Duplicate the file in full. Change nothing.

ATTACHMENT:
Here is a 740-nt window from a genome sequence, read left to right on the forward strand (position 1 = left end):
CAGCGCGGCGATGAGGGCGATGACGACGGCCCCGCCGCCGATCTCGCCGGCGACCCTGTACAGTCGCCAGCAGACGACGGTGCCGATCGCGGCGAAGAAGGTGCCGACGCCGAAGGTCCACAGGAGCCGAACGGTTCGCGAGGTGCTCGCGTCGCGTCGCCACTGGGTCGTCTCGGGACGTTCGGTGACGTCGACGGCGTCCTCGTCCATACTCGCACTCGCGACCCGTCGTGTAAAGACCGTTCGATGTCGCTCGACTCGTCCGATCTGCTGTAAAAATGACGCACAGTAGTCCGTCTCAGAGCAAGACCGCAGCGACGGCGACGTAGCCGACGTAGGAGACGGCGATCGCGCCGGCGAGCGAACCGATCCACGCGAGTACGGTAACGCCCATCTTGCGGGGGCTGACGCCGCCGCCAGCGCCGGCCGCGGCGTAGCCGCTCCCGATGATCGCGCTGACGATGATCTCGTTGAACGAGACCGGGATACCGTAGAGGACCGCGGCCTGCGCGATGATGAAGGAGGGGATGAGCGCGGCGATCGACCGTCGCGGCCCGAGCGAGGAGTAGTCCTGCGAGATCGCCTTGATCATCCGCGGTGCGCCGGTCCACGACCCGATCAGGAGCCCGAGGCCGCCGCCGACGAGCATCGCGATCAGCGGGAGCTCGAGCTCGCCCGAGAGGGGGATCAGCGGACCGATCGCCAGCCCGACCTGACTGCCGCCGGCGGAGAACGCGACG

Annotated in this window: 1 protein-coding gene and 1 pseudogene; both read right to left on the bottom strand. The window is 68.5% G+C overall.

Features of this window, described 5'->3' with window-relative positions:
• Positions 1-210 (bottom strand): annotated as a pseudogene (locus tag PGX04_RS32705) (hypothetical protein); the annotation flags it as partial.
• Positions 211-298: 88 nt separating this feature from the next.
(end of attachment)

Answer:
Here is a 740-nt window from a genome sequence, read left to right on the forward strand (position 1 = left end):
CAGCGCGGCGATGAGGGCGATGACGACGGCCCCGCCGCCGATCTCGCCGGCGACCCTGTACAGTCGCCAGCAGACGACGGTGCCGATCGCGGCGAAGAAGGTGCCGACGCCGAAGGTCCACAGGAGCCGAACGGTTCGCGAGGTGCTCGCGTCGCGTCGCCACTGGGTCGTCTCGGGACGTTCGGTGACGTCGACGGCGTCCTCGTCCATACTCGCACTCGCGACCCGTCGTGTAAAGACCGTTCGATGTCGCTCGACTCGTCCGATCTGCTGTAAAAATGACGCACAGTAGTCCGTCTCAGAGCAAGACCGCAGCGACGGCGACGTAGCCGACGTAGGAGACGGCGATCGCGCCGGCGAGCGAACCGATCCACGCGAGTACGGTAACGCCCATCTTGCGGGGGCTGACGCCGCCGCCAGCGCCGGCCGCGGCGTAGCCGCTCCCGATGATCGCGCTGACGATGATCTCGTTGAACGAGACCGGGATACCGTAGAGGACCGCGGCCTGCGCGATGATGAAGGAGGGGATGAGCGCGGCGATCGACCGTCGCGGCCCGAGCGAGGAGTAGTCCTGCGAGATCGCCTTGATCATCCGCGGTGCGCCGGTCCACGACCCGATCAGGAGCCCGAGGCCGCCGCCGACGAGCATCGCGATCAGCGGGAGCTCGAGCTCGCCCGAGAGGGGGATCAGCGGACCGATCGCCAGCCCGACCTGACTGCCGCCGGCGGAGAACGCGACG

Annotated in this window: 1 protein-coding gene and 1 pseudogene; both read right to left on the bottom strand. The window is 68.5% G+C overall.

Features of this window, described 5'->3' with window-relative positions:
• Positions 1-210 (bottom strand): annotated as a pseudogene (locus tag PGX04_RS32705) (hypothetical protein); the annotation flags it as partial.
• Positions 211-298: 88 nt separating this feature from the next.